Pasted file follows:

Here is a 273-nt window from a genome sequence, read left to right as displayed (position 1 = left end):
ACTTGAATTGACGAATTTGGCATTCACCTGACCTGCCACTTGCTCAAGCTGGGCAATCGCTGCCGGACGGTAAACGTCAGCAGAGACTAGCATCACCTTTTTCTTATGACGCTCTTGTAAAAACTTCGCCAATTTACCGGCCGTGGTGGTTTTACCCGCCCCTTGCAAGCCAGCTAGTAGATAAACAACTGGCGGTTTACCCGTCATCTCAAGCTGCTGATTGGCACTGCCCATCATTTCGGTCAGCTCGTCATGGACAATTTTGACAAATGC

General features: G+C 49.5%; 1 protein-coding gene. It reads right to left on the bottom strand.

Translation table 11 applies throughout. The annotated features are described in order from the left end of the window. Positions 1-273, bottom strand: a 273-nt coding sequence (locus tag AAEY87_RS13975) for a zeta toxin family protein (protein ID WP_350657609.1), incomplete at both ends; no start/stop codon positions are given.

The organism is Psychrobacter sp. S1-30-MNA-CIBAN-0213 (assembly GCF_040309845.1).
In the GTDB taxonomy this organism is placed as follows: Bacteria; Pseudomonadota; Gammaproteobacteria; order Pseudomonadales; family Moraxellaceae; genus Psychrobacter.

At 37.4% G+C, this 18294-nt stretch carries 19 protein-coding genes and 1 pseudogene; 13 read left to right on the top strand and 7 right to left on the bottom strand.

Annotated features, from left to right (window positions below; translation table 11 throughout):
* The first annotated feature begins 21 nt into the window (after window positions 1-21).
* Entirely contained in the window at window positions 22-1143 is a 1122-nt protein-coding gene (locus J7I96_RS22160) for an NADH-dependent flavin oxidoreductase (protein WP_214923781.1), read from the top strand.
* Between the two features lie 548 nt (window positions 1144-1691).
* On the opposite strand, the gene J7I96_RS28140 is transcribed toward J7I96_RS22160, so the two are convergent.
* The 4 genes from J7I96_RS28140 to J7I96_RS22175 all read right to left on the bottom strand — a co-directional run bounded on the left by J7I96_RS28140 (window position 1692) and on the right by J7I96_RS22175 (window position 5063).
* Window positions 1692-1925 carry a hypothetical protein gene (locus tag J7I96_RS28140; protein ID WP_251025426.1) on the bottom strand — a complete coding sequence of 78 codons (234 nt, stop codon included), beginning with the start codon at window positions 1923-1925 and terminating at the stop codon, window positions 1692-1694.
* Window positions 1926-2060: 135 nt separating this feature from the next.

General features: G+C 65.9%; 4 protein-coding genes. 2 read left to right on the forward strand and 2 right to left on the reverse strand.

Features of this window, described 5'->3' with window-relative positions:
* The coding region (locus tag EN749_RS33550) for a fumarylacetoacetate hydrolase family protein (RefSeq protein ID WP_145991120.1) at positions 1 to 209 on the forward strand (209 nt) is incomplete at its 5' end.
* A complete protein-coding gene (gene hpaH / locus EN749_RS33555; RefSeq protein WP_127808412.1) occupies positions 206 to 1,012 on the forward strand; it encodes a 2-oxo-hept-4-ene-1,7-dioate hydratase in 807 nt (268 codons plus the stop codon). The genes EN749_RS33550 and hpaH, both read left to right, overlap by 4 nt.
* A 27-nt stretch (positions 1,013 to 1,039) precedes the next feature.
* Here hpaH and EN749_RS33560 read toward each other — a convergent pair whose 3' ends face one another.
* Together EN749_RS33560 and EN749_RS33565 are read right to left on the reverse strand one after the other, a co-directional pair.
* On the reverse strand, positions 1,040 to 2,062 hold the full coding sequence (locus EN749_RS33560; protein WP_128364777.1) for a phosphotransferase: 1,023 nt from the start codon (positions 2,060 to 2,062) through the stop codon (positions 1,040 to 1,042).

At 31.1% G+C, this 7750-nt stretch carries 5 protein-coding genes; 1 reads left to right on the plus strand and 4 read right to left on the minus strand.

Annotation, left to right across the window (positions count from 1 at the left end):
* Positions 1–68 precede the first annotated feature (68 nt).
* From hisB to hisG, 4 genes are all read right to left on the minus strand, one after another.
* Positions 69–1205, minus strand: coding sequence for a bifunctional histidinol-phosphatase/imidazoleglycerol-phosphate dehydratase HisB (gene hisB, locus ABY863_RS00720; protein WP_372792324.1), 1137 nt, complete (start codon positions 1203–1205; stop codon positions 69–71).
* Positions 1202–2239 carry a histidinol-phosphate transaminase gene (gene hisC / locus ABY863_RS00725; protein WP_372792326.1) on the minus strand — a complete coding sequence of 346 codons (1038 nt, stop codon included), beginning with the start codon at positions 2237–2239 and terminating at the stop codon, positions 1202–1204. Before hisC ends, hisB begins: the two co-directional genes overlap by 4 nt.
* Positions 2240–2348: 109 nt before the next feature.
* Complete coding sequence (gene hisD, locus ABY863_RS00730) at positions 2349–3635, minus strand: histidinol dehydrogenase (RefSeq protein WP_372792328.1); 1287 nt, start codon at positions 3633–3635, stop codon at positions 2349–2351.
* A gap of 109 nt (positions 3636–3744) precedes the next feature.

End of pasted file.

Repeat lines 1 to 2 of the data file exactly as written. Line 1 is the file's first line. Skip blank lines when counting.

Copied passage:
Here is a 273-nt window from a genome sequence, read left to right as displayed (position 1 = left end):
ACTTGAATTGACGAATTTGGCATTCACCTGACCTGCCACTTGCTCAAGCTGGGCAATCGCTGCCGGACGGTAAACGTCAGCAGAGACTAGCATCACCTTTTTCTTATGACGCTCTTGTAAAAACTTCGCCAATTTACCGGCCGTGGTGGTTTTACCCGCCCCTTGCAAGCCAGCTAGTAGATAAACAACTGGCGGTTTACCCGTCATCTCAAGCTGCTGATTGGCACTGCCCATCATTTCGGTCAGCTCGTCATGGACAATTTTGACAAATGC